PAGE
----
A BREATHTAKING EXPERIENCE
You're on the verge of booking your flight up into one of the most beautiful parts of Canada, you know you want to get into the countryside in a cosy environment (...no bias here), and you've wanted to see the northern lights for as long as you can remember, or for as long as '#wanderlustwednesday' has been a thing on Instagram, but what can you really expect? Is it as breathtaking in person as it looks in all the photos you've seen?
IT'S A TRICKY THING TO EXPLAIN, SO YES AND NO, AND HERE'S WHY
Many of the great cameras today, partly because of the longer exposures required to photograph a night sky, are more sensitive to colour in dark environments than our eyes are. A faint-to-the-eye aurora can be quickly translated into more intense colours than we're able to perceive them as. This is of course true of the northern lights, and all night scenes, because of the way our eyes work with cones and rods. The cones are responsible for much of the colour we perceive during the day in brighter environments, but are much less sensitive to general brightness than the rods are. So in dark environments, our rods, being so much more sensitive to light, allow us to continue to perceive, albeit with significantly less sensitivity specifically to colour. Our rods also have far less sensitivity to long-wavelength light, which is why headlamps, iPhone star gazing apps etc. use the colour red - to help preserve our night vision - which takes somewhere in the range of 30 - 45 minutes to fully achieve.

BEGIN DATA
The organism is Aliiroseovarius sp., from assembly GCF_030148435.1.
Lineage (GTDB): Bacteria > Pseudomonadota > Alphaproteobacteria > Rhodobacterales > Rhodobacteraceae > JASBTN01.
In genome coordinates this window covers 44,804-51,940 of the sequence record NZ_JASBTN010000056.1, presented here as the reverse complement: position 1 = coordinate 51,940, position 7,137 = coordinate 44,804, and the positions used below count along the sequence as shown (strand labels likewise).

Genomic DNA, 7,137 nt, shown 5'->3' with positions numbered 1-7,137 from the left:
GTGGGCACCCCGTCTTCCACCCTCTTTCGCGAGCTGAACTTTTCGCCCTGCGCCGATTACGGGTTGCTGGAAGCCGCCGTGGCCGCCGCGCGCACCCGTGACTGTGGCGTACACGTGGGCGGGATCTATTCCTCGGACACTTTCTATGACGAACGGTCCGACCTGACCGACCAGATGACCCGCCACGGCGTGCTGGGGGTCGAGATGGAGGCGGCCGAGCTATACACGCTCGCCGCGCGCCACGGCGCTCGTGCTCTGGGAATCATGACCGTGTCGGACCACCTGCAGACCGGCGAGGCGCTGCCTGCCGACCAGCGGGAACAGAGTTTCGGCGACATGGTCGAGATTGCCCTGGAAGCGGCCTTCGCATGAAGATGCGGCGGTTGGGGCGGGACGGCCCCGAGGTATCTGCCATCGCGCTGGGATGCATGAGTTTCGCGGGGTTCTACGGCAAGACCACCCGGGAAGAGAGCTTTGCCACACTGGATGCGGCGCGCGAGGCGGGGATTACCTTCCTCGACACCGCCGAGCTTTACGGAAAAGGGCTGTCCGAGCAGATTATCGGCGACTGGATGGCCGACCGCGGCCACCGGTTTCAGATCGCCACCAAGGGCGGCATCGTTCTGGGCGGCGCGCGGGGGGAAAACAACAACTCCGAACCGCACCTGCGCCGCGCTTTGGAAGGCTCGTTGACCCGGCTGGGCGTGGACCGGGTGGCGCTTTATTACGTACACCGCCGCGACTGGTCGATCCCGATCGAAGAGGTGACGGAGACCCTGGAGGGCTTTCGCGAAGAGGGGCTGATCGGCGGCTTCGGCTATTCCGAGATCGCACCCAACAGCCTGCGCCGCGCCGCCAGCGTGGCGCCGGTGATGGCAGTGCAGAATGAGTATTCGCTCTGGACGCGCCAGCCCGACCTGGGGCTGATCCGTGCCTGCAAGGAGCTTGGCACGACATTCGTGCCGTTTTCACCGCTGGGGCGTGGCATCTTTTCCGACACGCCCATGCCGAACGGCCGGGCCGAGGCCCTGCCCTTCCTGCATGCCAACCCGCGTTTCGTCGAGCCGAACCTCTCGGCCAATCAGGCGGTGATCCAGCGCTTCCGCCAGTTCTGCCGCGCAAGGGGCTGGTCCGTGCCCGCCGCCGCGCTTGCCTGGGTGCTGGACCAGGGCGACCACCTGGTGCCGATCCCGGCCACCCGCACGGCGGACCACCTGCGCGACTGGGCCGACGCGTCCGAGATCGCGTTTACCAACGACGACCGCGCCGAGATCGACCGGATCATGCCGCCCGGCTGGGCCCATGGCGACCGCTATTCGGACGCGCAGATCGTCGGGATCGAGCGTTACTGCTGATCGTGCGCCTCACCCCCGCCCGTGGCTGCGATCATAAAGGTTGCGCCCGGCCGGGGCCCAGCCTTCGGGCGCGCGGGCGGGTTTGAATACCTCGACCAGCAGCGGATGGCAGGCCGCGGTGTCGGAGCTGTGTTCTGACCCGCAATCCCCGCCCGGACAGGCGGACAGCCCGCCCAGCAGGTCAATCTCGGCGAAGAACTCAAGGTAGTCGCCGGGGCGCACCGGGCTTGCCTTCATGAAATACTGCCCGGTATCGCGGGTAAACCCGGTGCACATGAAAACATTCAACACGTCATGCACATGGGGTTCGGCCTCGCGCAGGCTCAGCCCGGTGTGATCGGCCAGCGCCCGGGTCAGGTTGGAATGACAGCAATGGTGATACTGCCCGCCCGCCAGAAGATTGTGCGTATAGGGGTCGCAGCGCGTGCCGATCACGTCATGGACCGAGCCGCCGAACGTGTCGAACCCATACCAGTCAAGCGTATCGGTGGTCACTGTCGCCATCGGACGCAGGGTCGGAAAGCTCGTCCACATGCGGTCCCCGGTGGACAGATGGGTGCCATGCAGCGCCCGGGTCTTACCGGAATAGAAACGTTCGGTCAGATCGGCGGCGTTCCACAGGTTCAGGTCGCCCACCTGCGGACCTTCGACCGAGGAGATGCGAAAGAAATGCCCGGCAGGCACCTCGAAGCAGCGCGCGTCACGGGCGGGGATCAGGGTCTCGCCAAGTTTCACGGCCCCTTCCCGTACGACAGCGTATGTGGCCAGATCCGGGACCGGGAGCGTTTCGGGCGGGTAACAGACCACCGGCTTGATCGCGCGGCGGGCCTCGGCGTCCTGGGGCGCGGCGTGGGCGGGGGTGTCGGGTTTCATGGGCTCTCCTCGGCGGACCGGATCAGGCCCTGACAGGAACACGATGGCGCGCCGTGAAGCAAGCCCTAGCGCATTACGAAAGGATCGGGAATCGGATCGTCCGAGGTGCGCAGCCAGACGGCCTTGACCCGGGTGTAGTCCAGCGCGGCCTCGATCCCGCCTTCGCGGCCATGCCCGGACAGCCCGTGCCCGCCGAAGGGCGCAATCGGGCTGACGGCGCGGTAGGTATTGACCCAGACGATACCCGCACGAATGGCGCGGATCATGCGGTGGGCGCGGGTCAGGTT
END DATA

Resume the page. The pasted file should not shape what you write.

It's a lot to take in all at once, eye know.